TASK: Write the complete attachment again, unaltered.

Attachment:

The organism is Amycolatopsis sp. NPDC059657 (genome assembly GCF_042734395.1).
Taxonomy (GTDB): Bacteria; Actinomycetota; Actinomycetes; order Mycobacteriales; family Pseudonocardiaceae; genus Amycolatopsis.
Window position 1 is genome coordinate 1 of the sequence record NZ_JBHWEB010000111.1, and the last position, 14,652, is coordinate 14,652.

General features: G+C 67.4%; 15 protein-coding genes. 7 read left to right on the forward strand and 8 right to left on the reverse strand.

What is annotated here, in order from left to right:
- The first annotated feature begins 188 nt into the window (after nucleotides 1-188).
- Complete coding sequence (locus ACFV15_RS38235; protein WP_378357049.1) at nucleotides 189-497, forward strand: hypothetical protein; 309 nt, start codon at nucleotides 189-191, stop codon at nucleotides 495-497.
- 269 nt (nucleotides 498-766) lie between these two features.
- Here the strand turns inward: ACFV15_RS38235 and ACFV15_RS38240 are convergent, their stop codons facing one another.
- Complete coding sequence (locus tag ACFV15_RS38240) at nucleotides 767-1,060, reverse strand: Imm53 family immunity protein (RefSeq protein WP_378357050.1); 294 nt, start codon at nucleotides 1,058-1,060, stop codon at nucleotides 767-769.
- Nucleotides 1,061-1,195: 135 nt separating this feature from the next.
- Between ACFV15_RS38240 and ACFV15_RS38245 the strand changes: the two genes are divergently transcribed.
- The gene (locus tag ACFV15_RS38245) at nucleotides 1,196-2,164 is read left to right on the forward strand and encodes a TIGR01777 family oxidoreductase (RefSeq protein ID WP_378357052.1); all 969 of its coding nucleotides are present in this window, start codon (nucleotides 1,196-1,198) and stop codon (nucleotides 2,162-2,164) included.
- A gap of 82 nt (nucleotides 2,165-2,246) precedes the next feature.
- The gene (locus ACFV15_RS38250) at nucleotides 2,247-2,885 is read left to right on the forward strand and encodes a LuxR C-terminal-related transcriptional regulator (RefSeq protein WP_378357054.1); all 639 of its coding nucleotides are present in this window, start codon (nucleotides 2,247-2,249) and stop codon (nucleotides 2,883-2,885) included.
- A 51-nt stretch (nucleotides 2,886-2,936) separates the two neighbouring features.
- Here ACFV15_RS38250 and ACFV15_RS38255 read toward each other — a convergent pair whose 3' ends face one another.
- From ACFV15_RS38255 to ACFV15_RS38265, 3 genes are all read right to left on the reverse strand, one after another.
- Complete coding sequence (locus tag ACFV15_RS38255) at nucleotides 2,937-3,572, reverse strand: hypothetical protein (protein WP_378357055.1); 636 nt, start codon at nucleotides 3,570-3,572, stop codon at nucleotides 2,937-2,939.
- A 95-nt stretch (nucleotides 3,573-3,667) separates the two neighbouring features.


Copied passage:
The organism is Amycolatopsis sp. NPDC059657 (genome assembly GCF_042734395.1).
Taxonomy (GTDB): Bacteria; Actinomycetota; Actinomycetes; order Mycobacteriales; family Pseudonocardiaceae; genus Amycolatopsis.
Window position 1 is genome coordinate 1 of the sequence record NZ_JBHWEB010000111.1, and the last position, 14,652, is coordinate 14,652.

General features: G+C 67.4%; 15 protein-coding genes. 7 read left to right on the forward strand and 8 right to left on the reverse strand.

What is annotated here, in order from left to right:
- The first annotated feature begins 188 nt into the window (after nucleotides 1-188).
- Complete coding sequence (locus ACFV15_RS38235; protein WP_378357049.1) at nucleotides 189-497, forward strand: hypothetical protein; 309 nt, start codon at nucleotides 189-191, stop codon at nucleotides 495-497.
- 269 nt (nucleotides 498-766) lie between these two features.
- Here the strand turns inward: ACFV15_RS38235 and ACFV15_RS38240 are convergent, their stop codons facing one another.
- Complete coding sequence (locus tag ACFV15_RS38240) at nucleotides 767-1,060, reverse strand: Imm53 family immunity protein (RefSeq protein WP_378357050.1); 294 nt, start codon at nucleotides 1,058-1,060, stop codon at nucleotides 767-769.
- Nucleotides 1,061-1,195: 135 nt separating this feature from the next.
- Between ACFV15_RS38240 and ACFV15_RS38245 the strand changes: the two genes are divergently transcribed.
- The gene (locus tag ACFV15_RS38245) at nucleotides 1,196-2,164 is read left to right on the forward strand and encodes a TIGR01777 family oxidoreductase (RefSeq protein ID WP_378357052.1); all 969 of its coding nucleotides are present in this window, start codon (nucleotides 1,196-1,198) and stop codon (nucleotides 2,162-2,164) included.
- A gap of 82 nt (nucleotides 2,165-2,246) precedes the next feature.
- The gene (locus ACFV15_RS38250) at nucleotides 2,247-2,885 is read left to right on the forward strand and encodes a LuxR C-terminal-related transcriptional regulator (RefSeq protein WP_378357054.1); all 639 of its coding nucleotides are present in this window, start codon (nucleotides 2,247-2,249) and stop codon (nucleotides 2,883-2,885) included.
- A 51-nt stretch (nucleotides 2,886-2,936) separates the two neighbouring features.
- Here ACFV15_RS38250 and ACFV15_RS38255 read toward each other — a convergent pair whose 3' ends face one another.
- From ACFV15_RS38255 to ACFV15_RS38265, 3 genes are all read right to left on the reverse strand, one after another.
- Complete coding sequence (locus tag ACFV15_RS38255) at nucleotides 2,937-3,572, reverse strand: hypothetical protein (protein WP_378357055.1); 636 nt, start codon at nucleotides 3,570-3,572, stop codon at nucleotides 2,937-2,939.
- A 95-nt stretch (nucleotides 3,573-3,667) separates the two neighbouring features.